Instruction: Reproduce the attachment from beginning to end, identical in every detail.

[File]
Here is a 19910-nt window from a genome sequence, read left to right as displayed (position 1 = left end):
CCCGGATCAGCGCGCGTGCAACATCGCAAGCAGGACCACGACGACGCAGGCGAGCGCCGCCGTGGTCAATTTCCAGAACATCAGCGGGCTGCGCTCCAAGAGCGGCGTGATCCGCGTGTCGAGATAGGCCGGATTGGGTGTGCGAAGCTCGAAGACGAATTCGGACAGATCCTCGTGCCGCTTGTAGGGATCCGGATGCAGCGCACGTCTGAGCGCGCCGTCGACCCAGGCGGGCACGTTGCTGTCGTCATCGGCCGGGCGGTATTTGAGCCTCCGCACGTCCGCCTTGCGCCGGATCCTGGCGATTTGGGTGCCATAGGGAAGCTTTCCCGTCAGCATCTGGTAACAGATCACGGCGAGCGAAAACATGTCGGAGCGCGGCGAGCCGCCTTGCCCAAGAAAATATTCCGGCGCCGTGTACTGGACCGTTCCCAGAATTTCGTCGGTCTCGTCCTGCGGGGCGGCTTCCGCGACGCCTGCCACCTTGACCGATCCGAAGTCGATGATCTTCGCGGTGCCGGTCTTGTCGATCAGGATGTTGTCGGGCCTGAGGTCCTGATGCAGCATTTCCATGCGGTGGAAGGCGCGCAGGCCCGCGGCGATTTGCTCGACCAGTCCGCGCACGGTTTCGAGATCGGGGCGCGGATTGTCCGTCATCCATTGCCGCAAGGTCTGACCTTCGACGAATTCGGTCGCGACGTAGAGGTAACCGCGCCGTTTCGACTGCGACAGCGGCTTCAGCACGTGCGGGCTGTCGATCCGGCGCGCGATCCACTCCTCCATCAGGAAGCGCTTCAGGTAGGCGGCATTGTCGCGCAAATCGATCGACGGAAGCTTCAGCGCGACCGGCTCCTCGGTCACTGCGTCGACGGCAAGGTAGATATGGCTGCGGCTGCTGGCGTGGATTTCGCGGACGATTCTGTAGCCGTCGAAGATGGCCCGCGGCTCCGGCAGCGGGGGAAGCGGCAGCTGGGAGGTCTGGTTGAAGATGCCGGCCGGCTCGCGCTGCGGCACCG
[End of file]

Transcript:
Here is a 19910-nt window from a genome sequence, read left to right as displayed (position 1 = left end):
CCCGGATCAGCGCGCGTGCAACATCGCAAGCAGGACCACGACGACGCAGGCGAGCGCCGCCGTGGTCAATTTCCAGAACATCAGCGGGCTGCGCTCCAAGAGCGGCGTGATCCGCGTGTCGAGATAGGCCGGATTGGGTGTGCGAAGCTCGAAGACGAATTCGGACAGATCCTCGTGCCGCTTGTAGGGATCCGGATGCAGCGCACGTCTGAGCGCGCCGTCGACCCAGGCGGGCACGTTGCTGTCGTCATCGGCCGGGCGGTATTTGAGCCTCCGCACGTCCGCCTTGCGCCGGATCCTGGCGATTTGGGTGCCATAGGGAAGCTTTCCCGTCAGCATCTGGTAACAGATCACGGCGAGCGAAAACATGTCGGAGCGCGGCGAGCCGCCTTGCCCAAGAAAATATTCCGGCGCCGTGTACTGGACCGTTCCCAGAATTTCGTCGGTCTCGTCCTGCGGGGCGGCTTCCGCGACGCCTGCCACCTTGACCGATCCGAAGTCGATGATCTTCGCGGTGCCGGTCTTGTCGATCAGGATGTTGTCGGGCCTGAGGTCCTGATGCAGCATTTCCATGCGGTGGAAGGCGCGCAGGCCCGCGGCGATTTGCTCGACCAGTCCGCGCACGGTTTCGAGATCGGGGCGCGGATTGTCCGTCATCCATTGCCGCAAGGTCTGACCTTCGACGAATTCGGTCGCGACGTAGAGGTAACCGCGCCGTTTCGACTGCGACAGCGGCTTCAGCACGTGCGGGCTGTCGATCCGGCGCGCGATCCACTCCTCCATCAGGAAGCGCTTCAGGTAGGCGGCATTGTCGCGCAAATCGATCGACGGAAGCTTCAGCGCGACCGGCTCCTCGGTCACTGCGTCGACGGCAAGGTAGATATGGCTGCGGCTGCTGGCGTGGATTTCGCGGACGATTCTGTAGCCGTCGAAGATGGCCCGCGGCTCCGGCAGCGGGGGAAGCGGCAGCTGGGAGGTCTGGTTGAAGATGCCGGCCGGCTCGCGCTGCGGCACCG